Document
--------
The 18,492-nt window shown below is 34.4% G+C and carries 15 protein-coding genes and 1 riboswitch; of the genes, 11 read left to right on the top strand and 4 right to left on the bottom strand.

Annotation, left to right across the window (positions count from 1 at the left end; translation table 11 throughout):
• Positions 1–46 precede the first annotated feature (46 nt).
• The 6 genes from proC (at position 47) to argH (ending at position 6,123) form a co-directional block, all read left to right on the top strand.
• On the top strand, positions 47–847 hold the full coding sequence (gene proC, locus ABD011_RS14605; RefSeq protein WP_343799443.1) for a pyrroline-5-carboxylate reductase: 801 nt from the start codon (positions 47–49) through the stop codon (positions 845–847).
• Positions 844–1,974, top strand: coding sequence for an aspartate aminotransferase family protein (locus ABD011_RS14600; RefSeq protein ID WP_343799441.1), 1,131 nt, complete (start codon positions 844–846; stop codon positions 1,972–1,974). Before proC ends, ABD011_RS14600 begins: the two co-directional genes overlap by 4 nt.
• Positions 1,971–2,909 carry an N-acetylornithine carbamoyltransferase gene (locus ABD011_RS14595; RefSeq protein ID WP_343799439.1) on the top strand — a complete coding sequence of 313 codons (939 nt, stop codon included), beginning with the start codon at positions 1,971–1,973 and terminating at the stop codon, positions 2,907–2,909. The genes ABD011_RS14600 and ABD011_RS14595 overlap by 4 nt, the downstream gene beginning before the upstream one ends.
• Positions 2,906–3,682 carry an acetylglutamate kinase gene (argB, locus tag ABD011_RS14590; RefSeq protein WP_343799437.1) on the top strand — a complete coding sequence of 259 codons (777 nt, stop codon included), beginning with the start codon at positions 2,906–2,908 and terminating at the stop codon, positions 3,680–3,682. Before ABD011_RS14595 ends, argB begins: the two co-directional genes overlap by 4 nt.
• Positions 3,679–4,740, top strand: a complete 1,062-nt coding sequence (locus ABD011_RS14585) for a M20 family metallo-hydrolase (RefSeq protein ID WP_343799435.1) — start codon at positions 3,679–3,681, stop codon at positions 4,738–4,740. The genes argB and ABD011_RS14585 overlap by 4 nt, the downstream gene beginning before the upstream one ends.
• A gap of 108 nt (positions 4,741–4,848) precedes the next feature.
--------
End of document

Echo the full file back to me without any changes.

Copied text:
The 18,492-nt window shown below is 34.4% G+C and carries 15 protein-coding genes and 1 riboswitch; of the genes, 11 read left to right on the top strand and 4 right to left on the bottom strand.

Annotation, left to right across the window (positions count from 1 at the left end; translation table 11 throughout):
• Positions 1–46 precede the first annotated feature (46 nt).
• The 6 genes from proC (at position 47) to argH (ending at position 6,123) form a co-directional block, all read left to right on the top strand.
• On the top strand, positions 47–847 hold the full coding sequence (gene proC, locus ABD011_RS14605; RefSeq protein WP_343799443.1) for a pyrroline-5-carboxylate reductase: 801 nt from the start codon (positions 47–49) through the stop codon (positions 845–847).
• Positions 844–1,974, top strand: coding sequence for an aspartate aminotransferase family protein (locus ABD011_RS14600; RefSeq protein ID WP_343799441.1), 1,131 nt, complete (start codon positions 844–846; stop codon positions 1,972–1,974). Before proC ends, ABD011_RS14600 begins: the two co-directional genes overlap by 4 nt.
• Positions 1,971–2,909 carry an N-acetylornithine carbamoyltransferase gene (locus ABD011_RS14595; RefSeq protein ID WP_343799439.1) on the top strand — a complete coding sequence of 313 codons (939 nt, stop codon included), beginning with the start codon at positions 1,971–1,973 and terminating at the stop codon, positions 2,907–2,909. The genes ABD011_RS14600 and ABD011_RS14595 overlap by 4 nt, the downstream gene beginning before the upstream one ends.
• Positions 2,906–3,682 carry an acetylglutamate kinase gene (argB, locus tag ABD011_RS14590; RefSeq protein WP_343799437.1) on the top strand — a complete coding sequence of 259 codons (777 nt, stop codon included), beginning with the start codon at positions 2,906–2,908 and terminating at the stop codon, positions 3,680–3,682. Before ABD011_RS14595 ends, argB begins: the two co-directional genes overlap by 4 nt.
• Positions 3,679–4,740, top strand: a complete 1,062-nt coding sequence (locus ABD011_RS14585) for a M20 family metallo-hydrolase (RefSeq protein ID WP_343799435.1) — start codon at positions 3,679–3,681, stop codon at positions 4,738–4,740. The genes argB and ABD011_RS14585 overlap by 4 nt, the downstream gene beginning before the upstream one ends.
• A gap of 108 nt (positions 4,741–4,848) precedes the next feature.